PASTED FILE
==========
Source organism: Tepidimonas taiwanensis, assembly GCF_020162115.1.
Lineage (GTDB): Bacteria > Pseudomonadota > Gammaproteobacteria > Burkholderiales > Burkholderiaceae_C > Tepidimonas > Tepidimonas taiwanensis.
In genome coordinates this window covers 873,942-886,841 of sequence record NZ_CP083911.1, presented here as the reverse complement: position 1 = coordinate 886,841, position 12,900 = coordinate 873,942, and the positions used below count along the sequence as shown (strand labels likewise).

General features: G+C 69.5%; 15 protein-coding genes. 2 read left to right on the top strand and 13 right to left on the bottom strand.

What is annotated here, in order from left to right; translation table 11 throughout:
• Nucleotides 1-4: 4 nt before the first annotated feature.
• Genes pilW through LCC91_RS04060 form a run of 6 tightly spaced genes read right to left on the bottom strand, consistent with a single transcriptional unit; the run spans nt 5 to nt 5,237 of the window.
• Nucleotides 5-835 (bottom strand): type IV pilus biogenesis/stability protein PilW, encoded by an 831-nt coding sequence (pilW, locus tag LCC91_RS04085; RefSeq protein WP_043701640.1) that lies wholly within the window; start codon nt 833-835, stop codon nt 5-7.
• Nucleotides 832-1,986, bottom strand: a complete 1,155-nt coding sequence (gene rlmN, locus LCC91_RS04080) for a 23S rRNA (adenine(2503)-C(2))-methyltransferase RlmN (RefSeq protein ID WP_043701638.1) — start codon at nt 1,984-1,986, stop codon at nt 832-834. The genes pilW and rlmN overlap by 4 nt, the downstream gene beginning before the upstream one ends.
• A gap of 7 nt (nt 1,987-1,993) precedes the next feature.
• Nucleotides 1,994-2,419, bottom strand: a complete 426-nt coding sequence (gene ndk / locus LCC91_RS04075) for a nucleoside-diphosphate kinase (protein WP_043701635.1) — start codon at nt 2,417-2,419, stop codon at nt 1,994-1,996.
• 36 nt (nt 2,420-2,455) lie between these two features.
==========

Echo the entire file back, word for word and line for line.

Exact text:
Source organism: Tepidimonas taiwanensis, assembly GCF_020162115.1.
Lineage (GTDB): Bacteria > Pseudomonadota > Gammaproteobacteria > Burkholderiales > Burkholderiaceae_C > Tepidimonas > Tepidimonas taiwanensis.
In genome coordinates this window covers 873,942-886,841 of sequence record NZ_CP083911.1, presented here as the reverse complement: position 1 = coordinate 886,841, position 12,900 = coordinate 873,942, and the positions used below count along the sequence as shown (strand labels likewise).

General features: G+C 69.5%; 15 protein-coding genes. 2 read left to right on the top strand and 13 right to left on the bottom strand.

What is annotated here, in order from left to right; translation table 11 throughout:
• Nucleotides 1-4: 4 nt before the first annotated feature.
• Genes pilW through LCC91_RS04060 form a run of 6 tightly spaced genes read right to left on the bottom strand, consistent with a single transcriptional unit; the run spans nt 5 to nt 5,237 of the window.
• Nucleotides 5-835 (bottom strand): type IV pilus biogenesis/stability protein PilW, encoded by an 831-nt coding sequence (pilW, locus tag LCC91_RS04085; RefSeq protein WP_043701640.1) that lies wholly within the window; start codon nt 833-835, stop codon nt 5-7.
• Nucleotides 832-1,986, bottom strand: a complete 1,155-nt coding sequence (gene rlmN, locus LCC91_RS04080) for a 23S rRNA (adenine(2503)-C(2))-methyltransferase RlmN (RefSeq protein ID WP_043701638.1) — start codon at nt 1,984-1,986, stop codon at nt 832-834. The genes pilW and rlmN overlap by 4 nt, the downstream gene beginning before the upstream one ends.
• A gap of 7 nt (nt 1,987-1,993) precedes the next feature.
• Nucleotides 1,994-2,419, bottom strand: a complete 426-nt coding sequence (gene ndk / locus LCC91_RS04075) for a nucleoside-diphosphate kinase (protein WP_043701635.1) — start codon at nt 2,417-2,419, stop codon at nt 1,994-1,996.
• 36 nt (nt 2,420-2,455) lie between these two features.